Kirk Lightsey’s profound pianisms originate from the Motor City. Kirk LIGHTSEY was born into Detroit 's rich music scene on February 15, 1937. He grew up in a town known for its jazz pianists, which included Hugh Lawson, Sir Roland Hanna, Barry Harris, Hank Jones and Tommy Flanigan, whose brother gave Lightsey his first piano lessons at the age of six. He then took lessons with Glady's Wade Dillard, who also taught pianists Barry Harris, Alice McCloud and Tommy Flanagan.
At Cass Technical High School Hugh Lawson and Paul Chambers introduced Kirk to playing jazz. They all performed in the school orchestra, which included Ron Carter and Kiane Zawadi. Late afternoons were often spent at Barry Harris' house where Lightsey would jam with Ira Jackson, Lonnie Hilliard and Charles McPherson. Under the tutelage of Harris they honed their improvisational skills. Kirk also learned about music by listening to his mother's record collection, and he went to hear all the Swing Era Stars who came to Detroit.
In 1954 Lightsey was awarded a music scholarship to Wayne University to study the clarinet, but at age 18 he quickly chose to play professionally. His first real gig was with the Harold "Beans" Bowles Sextet, which included Albert Aarons and Joe Henderson. He toured with Arthur Bragg's Rhythm and Blues Show which included Della Reese, T. Bone Walker and the Four Tops. During this time he also worked with Yusef Lateef, Melba Liston and Ernestine Anderson. In 1960 Kirk was drafted. He played clarinet two years in the Fort Knox Army Band, and the bassoon for the Louisville Civic Orchestra. He also added flute to his repertoire.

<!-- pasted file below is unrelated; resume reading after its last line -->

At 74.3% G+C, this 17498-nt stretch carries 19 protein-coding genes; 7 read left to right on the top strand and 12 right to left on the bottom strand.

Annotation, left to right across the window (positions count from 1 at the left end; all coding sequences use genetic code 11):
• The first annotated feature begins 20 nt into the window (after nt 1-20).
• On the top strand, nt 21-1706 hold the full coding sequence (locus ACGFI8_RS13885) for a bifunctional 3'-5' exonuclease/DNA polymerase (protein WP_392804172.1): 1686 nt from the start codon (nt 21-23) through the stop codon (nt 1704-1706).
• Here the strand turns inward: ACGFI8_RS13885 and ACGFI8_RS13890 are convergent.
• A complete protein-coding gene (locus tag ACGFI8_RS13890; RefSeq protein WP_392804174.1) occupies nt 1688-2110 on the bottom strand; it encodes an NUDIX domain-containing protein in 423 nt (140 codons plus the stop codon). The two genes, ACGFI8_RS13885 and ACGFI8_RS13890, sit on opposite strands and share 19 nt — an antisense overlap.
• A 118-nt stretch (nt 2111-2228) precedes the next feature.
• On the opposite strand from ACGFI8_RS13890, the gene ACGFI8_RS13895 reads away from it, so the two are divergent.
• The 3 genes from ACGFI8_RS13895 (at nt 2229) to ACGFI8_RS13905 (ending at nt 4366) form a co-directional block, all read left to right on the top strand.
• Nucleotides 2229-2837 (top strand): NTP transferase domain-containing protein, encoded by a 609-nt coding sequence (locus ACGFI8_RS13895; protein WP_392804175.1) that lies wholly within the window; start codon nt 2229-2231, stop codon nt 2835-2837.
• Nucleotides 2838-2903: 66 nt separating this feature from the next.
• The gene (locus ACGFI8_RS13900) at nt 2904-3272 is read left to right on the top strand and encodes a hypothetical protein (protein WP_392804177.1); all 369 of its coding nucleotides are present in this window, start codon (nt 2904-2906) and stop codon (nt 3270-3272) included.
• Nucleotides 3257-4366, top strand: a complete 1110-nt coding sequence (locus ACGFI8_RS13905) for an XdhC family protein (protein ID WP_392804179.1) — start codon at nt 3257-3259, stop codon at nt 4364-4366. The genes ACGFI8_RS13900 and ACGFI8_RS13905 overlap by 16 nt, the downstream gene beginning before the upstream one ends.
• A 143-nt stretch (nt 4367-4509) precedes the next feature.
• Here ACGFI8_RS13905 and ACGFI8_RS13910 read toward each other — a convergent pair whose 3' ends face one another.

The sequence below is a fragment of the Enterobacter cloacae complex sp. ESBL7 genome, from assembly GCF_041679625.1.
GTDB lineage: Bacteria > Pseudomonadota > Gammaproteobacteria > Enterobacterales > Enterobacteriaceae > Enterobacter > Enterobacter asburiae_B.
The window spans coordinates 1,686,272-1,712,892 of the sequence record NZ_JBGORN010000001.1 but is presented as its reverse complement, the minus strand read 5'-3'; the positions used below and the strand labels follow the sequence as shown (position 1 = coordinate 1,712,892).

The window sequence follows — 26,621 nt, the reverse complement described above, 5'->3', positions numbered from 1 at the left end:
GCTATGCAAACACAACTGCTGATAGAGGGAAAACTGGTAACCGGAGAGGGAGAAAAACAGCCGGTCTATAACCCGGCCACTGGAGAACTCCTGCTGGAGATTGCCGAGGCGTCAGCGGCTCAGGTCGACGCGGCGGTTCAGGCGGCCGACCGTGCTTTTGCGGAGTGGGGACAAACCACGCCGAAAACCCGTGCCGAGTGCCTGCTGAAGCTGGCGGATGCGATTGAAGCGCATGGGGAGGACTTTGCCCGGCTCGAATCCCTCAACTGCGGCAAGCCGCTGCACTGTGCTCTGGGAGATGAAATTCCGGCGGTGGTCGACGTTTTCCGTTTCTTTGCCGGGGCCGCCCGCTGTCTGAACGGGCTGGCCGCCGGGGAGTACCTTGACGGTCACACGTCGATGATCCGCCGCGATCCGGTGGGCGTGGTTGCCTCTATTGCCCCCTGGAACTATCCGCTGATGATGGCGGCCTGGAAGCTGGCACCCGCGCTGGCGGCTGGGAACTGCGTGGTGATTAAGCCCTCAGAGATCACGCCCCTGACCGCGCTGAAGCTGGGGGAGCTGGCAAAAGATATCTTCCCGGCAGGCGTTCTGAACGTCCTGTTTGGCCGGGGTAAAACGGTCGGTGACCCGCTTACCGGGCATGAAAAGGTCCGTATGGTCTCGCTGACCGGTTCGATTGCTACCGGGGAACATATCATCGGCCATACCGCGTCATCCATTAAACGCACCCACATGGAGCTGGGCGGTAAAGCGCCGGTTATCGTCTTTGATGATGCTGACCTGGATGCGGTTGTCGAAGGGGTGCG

When Lightsey was discharged from the army, he went back to Detroit with fellow Army Band member, Cecil McBee. They formed a jazz duo and played Detroit clubs. Kirk also played for Motown hit recording sessions, and made time to study with classical pianist Boris Maximovich. Lightsey's main influences however, are piano masters Hank Jones and Tommy Flannagan. He defines himself as a Detroit pianist incorporating "...a Bud Powell awareness, an Art Tatum styling, a bebop feeling and a pianistic approach."
In the ‘60’s, Lightsey’s first recordings as a sideman were on trumpeter Chet Baker’s Prestige sessions. Ironically, Baker’s last performances before his death in 1988 were with the pianist in Bradley’s. Lightsey also performed and recorded with George Coleman, Sonny Stitt, David Murray, Sonny Fortune, Freddie Hubbard, Woody Shaw and Harold Land.